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Plastic Straws

Why Plastic Straws are Bad for the Environment

They may be small and something that rarely crosses our minds, but plastic straws are associated with BIG environmental impacts. 

Plastic Straws Environmental Impact

If we’re out to eat and sipping on a beverage, we’re likely to use a straw. In doing so, an average American will use 1.6 straws every day. As a whole, this country uses enough straws daily to circle the equator (24,901 miles) more than two times.

Since Americans use an estimated 500 million straws every day, what happens to the 182 billion straws used every year? Well, they end up in landfills, incinerators, or as toxin-releasing litter like microplastics in our environment. 

Although plastic straws are a relatively small contribution to total plastic pollution by weight, they are very problematic. About 8.3 billion of them are currently polluting the world’s beaches. As a result, around 90% of sea turtle species and seabirds now contain plastic in their stomachs. By 2030, ocean plastic is predicted to outweigh fish 3-to-1. 

When they’re not getting lodged in the stomachs of marine animals, they’re wreaking havoc on our planet. Straws are not recyclable and are even a nuisance to recyclers as they can jam plastic recycling machinery.

Their lightweight nature makes it easy for them to become litter in our parks, streets, and beaches. They’re known to clog drainages and pollute soil and waterways, where they may persist for more than 200 million years.

Plastic straw polluting beach

Plastic Straws may Harm Human Health

Worse, straws join other plastic-based materials in contributing to microplastic pollution. These tiny particles can infiltrate the soil, water, animals, and even humans. In fact 80% of humans have detectable levels of microplastics in their blood.

Straws are also one of the things you think you can recycle but can’t. Plastic straws are made from polypropylene, a petroleum byproduct marked as #5 plastic with the notoriously misleading plastic recycling numbers.

What’s Wrong with Sustainable Alternatives to Straws?

While sustainable alternatives initially appeared to be a silver bullet solution to replace plastic straws, many have shortcomings. 

Paper Straws

While paper may be ideal for compostable to-go boxes, we’ve all experienced their mushiness. Research has found that hot liquid temperatures will reduce up to 90% of their compressive strength in less than 30 minutes. 

Most people have experienced this in cold liquid temps too. Additionally, paper straws use glues to adhere them. The colorful ones also use dyes, neither of which have any business being in a drink!

Reusable Metal and Bamboo Straws

While metal straws are a durable solution in beverages of all temperatures, their higher price point makes wide-scale adoption difficult. Bamboo straws provide similar durability, but without utmost attention being paid to cleaning, they can get moldy. Like paper straws, those made with metal or bamboo may also impart strange flavors into our beverages.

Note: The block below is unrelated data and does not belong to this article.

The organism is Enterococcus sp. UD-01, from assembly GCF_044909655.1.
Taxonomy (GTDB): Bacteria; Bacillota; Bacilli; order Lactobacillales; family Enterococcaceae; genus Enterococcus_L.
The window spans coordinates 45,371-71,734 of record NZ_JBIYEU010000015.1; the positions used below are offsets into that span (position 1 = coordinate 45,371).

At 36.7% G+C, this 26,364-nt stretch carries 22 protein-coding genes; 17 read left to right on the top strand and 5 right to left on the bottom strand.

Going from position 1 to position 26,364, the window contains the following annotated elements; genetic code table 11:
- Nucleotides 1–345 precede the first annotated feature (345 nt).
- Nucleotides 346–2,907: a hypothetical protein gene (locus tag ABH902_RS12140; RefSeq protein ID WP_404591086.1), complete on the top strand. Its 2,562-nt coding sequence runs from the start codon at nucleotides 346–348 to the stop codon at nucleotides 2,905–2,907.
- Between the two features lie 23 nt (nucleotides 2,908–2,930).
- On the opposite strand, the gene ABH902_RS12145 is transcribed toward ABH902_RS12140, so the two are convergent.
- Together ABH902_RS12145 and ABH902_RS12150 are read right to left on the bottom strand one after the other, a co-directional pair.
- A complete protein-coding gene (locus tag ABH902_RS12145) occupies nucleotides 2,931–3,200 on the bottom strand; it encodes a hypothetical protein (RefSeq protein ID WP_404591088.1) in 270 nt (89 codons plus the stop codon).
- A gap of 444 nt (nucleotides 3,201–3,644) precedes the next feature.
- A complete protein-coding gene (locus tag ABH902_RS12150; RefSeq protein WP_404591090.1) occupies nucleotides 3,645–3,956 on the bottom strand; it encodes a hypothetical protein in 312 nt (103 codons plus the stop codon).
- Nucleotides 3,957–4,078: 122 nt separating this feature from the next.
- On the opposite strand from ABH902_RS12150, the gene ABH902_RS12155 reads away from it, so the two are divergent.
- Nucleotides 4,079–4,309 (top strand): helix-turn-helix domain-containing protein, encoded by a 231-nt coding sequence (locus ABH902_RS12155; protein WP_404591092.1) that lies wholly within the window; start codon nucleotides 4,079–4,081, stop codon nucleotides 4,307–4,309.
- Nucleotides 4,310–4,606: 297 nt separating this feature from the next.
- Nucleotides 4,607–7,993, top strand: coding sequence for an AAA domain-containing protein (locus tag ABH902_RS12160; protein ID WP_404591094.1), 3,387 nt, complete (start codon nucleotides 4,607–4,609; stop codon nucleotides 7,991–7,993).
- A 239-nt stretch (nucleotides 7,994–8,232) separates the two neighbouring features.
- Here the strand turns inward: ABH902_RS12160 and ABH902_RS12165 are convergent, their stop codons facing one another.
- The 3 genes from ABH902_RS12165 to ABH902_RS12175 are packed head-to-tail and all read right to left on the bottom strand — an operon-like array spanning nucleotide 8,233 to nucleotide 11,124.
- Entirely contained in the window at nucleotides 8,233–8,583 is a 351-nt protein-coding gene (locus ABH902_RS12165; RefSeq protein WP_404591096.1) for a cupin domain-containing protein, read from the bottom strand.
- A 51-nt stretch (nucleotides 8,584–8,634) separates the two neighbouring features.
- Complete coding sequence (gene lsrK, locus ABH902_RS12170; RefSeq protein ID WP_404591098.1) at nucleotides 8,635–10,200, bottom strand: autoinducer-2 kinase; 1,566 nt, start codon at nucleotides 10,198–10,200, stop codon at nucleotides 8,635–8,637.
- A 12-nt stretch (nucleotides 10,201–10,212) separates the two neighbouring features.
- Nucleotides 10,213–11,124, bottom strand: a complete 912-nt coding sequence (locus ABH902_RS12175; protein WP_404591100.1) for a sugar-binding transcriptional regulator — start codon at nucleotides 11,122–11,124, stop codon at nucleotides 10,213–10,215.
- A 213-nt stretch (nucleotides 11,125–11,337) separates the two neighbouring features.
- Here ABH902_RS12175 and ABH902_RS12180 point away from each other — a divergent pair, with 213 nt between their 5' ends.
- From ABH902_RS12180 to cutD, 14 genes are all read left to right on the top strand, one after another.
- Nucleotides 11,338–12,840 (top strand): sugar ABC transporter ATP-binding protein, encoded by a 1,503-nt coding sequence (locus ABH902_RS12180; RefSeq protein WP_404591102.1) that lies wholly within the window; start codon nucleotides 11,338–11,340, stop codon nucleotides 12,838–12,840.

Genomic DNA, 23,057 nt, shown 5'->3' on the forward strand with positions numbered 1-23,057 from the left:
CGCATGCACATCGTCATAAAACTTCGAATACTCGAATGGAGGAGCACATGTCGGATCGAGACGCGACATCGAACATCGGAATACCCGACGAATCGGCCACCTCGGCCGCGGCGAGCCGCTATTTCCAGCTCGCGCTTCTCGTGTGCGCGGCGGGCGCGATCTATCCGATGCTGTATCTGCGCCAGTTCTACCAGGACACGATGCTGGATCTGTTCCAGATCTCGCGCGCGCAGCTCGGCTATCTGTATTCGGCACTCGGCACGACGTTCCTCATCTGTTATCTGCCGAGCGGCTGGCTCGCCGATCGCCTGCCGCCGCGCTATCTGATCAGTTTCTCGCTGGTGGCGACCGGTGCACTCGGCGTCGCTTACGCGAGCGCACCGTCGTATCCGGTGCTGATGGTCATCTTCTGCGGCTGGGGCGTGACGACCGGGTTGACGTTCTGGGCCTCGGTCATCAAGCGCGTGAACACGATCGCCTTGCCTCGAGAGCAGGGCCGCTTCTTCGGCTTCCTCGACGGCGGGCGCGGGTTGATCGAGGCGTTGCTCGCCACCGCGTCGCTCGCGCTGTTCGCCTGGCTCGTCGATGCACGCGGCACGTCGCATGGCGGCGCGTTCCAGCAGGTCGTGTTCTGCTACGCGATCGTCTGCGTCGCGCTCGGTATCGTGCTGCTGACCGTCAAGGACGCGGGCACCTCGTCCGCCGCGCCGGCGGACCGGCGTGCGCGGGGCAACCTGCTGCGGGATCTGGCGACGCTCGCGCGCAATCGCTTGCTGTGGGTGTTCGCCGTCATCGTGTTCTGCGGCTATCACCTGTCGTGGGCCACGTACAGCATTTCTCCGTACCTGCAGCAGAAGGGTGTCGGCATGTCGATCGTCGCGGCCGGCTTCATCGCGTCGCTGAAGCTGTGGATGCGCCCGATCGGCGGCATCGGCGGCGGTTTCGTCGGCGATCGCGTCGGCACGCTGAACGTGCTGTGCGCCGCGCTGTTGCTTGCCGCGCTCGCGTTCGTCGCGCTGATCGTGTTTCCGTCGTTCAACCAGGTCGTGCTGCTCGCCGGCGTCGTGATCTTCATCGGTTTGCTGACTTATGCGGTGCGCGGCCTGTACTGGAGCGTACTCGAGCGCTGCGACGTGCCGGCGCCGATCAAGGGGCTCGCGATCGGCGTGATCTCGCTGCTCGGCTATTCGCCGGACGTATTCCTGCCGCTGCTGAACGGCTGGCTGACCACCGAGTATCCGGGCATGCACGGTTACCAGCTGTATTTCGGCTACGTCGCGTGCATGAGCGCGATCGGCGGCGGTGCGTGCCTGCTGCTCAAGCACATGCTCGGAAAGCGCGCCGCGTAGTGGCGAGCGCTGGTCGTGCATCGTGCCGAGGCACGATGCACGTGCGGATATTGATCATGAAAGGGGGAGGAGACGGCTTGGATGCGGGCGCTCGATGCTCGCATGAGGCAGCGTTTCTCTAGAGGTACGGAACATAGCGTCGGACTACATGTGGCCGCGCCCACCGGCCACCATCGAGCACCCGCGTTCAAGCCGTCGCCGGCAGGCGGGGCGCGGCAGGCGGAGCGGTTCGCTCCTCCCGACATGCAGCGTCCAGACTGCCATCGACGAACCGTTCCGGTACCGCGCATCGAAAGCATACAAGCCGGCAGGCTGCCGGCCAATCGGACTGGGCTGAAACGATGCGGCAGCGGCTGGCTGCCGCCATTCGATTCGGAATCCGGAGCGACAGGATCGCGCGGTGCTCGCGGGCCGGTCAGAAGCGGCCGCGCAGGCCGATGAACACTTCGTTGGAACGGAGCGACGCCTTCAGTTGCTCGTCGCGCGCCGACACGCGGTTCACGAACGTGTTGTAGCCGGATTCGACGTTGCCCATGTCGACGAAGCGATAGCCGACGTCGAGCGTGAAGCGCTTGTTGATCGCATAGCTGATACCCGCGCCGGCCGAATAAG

PLA Straws

PLA straws emerged as one of the best ways to avoid plastic or paper straws. Made from certified compostable bioplastic made from plant sugars. Derived from cassava, sugar cane, sugar beet, or cornstarch, PLA, or polylactic acid, has found success in a range of products. From compostable cold cups to clear clamshell containers, PLA is proving effective as a replacement plastic. 

However, PLA-based products ideally only serve those with access to commercial composting facilities. PLA generally requires the high temperature, oxygen, and microbial conditions of an industrial composting plant. Despite the upstream benefits of using compostable plastic, this limits who can compost it. 

That said, PLA straws were the most feasible alternative to plastic straws until PHA straws hit the market.

Why PHA Straws are the Best

PHA (or Polyhydroxyalkanoates) is a new biopolymer that is proving to be superior for straws. Their similarity in performance to traditional plastic, ease of compostability, and price are impossible to match with other polymers.

Certified Home Compostable per TUV's OK compost, they will break down in your home compost bin or a commercial compost facility. They are also Certified Marine degradable which makes them ideal for coastal usage as straws can unintendedly blow into the ocean. For more information check out our Guide to PHA.

PHA Straws are available in a variety of sizes and case quantities at wholesale prices.

We carry a range of individually wrapped PHA strawswide smoothie straws, and even PHA cocktail stirrer straws. Get in touch today for a free sample and to see what this cutting-edge bio-based polymer is all about.

 

 

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